Little Kids can do Big Things: Children and Young Adults Who Changed the World

History class can seem boring to kids and teenagers in the K-12 system — who wants to hear about a bunch of dead guys? The SSHEL S-Collection holds biographies of and books about young people who made a real impact on their world. These resources can be used in a classroom setting to spice up a history lesson or recommended to a student who prefers relatable informational texts. Books about real kids and young adults who changed the world may inspire students to make their own mark.

To find books about your favorite historical kid or teen, try their name as a keyword search — either first and last names, or even last name then first name. This combined with a subject search of “juvenile” to limit resources to juvenile literature should provide plenty of reading for the ambitious mind!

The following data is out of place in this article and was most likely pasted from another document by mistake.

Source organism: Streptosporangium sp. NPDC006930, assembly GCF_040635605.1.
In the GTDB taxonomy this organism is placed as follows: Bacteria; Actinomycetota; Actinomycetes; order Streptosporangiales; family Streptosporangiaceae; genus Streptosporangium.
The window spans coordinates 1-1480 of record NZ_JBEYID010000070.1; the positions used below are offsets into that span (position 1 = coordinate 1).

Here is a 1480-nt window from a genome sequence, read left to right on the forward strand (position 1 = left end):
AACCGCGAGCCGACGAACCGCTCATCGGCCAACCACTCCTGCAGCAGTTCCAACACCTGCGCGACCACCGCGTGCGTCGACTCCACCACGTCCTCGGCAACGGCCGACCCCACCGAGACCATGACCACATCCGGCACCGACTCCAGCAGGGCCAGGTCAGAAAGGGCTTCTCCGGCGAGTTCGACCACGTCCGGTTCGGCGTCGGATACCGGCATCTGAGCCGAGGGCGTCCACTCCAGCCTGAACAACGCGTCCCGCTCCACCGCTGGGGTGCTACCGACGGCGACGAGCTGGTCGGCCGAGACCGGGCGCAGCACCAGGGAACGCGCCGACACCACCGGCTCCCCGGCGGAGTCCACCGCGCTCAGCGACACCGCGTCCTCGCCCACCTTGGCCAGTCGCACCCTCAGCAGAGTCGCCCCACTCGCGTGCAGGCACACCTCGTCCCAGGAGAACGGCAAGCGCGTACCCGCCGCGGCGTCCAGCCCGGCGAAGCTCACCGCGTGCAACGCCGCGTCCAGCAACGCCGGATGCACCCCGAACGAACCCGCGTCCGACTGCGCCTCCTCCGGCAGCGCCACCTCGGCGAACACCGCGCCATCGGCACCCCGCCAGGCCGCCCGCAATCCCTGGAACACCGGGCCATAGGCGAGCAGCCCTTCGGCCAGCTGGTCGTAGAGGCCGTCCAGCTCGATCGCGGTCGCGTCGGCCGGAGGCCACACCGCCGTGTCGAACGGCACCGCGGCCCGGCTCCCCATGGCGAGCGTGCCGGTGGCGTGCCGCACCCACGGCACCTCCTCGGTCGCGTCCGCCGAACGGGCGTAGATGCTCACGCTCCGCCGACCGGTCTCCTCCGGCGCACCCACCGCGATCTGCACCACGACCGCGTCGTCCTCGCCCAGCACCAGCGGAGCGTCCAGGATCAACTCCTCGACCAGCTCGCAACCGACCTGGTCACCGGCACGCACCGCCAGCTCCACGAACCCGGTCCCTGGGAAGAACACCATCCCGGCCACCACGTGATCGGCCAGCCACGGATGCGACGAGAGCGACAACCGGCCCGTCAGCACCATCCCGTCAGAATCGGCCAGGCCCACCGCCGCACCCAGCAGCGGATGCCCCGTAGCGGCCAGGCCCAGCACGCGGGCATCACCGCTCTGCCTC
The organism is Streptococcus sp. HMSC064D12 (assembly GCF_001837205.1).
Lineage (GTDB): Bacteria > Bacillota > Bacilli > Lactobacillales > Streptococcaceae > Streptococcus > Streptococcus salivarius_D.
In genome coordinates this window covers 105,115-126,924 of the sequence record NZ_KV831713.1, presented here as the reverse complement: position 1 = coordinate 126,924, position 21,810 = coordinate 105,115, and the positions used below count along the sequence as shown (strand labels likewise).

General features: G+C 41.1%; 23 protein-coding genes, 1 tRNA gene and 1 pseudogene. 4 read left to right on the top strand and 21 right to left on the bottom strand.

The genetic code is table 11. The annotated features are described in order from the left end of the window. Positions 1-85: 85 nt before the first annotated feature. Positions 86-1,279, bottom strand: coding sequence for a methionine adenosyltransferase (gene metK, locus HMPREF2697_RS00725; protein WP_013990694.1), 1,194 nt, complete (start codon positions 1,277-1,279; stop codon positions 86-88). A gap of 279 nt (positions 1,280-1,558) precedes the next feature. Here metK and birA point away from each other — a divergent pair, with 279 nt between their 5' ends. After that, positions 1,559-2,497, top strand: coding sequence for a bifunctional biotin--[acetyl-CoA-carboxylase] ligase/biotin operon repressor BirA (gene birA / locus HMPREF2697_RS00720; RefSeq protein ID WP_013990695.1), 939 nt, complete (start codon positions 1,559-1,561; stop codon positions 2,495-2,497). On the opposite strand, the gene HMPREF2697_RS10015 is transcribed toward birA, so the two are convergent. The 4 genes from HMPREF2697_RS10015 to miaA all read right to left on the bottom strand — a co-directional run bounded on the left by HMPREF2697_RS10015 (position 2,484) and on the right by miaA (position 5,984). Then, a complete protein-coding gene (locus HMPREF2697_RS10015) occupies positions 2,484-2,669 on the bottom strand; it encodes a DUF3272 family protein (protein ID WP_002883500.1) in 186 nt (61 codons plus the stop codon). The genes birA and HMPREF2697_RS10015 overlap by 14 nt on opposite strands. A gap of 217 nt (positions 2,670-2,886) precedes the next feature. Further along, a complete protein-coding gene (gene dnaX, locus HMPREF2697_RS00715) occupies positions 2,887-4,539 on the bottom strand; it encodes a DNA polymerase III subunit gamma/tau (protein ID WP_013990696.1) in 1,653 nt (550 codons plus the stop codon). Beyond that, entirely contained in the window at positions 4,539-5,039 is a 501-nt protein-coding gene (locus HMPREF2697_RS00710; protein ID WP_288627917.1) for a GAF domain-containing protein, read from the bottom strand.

Books for Beginning Readers

Coles, Robert.
The Story of Ruby Bridges. 1995.
Ruby Bridges was the first African-American to enter first grade in an all-white Louisiana school in 1960. Because of the courage of kids like Ruby, American school systems became more diverse and accepting.
[SSHEL S COLLECTION S. 370.19342 C679s]

Tutankhamun. 2009.
King Tut, “The Boy King” of Egypt, might be best known for the discovery of his tomb by a British archaeologist. However, Tutankhamun lived an extraordinary life, ascending to the throne as a child and restoring religious freedom to Egypt.
[SSHEL S COLLECTION S. 932.014 D3952t]

Hazell, Rebecca.
The Barefoot Book of Heroic Children. 2000.
Hazell tells short, easy-to-read stories about real children whose innovations and creativity made them movers and shakers.

Lamadrid, Enrique R.
Amadito and the Hero Children/Amadito y los niños heroes. 2011.
Although a fictionalized retelling, Amadito and the Hero Children tells the true story of the young boys who bravely smuggled the smallpox vaccine from Mexico to New Mexico in 1805. Amadito (Jose Amado Dominguez) later became one of the first nuevomexicano physicians. Lamadrid tells this story in both English and Spanish.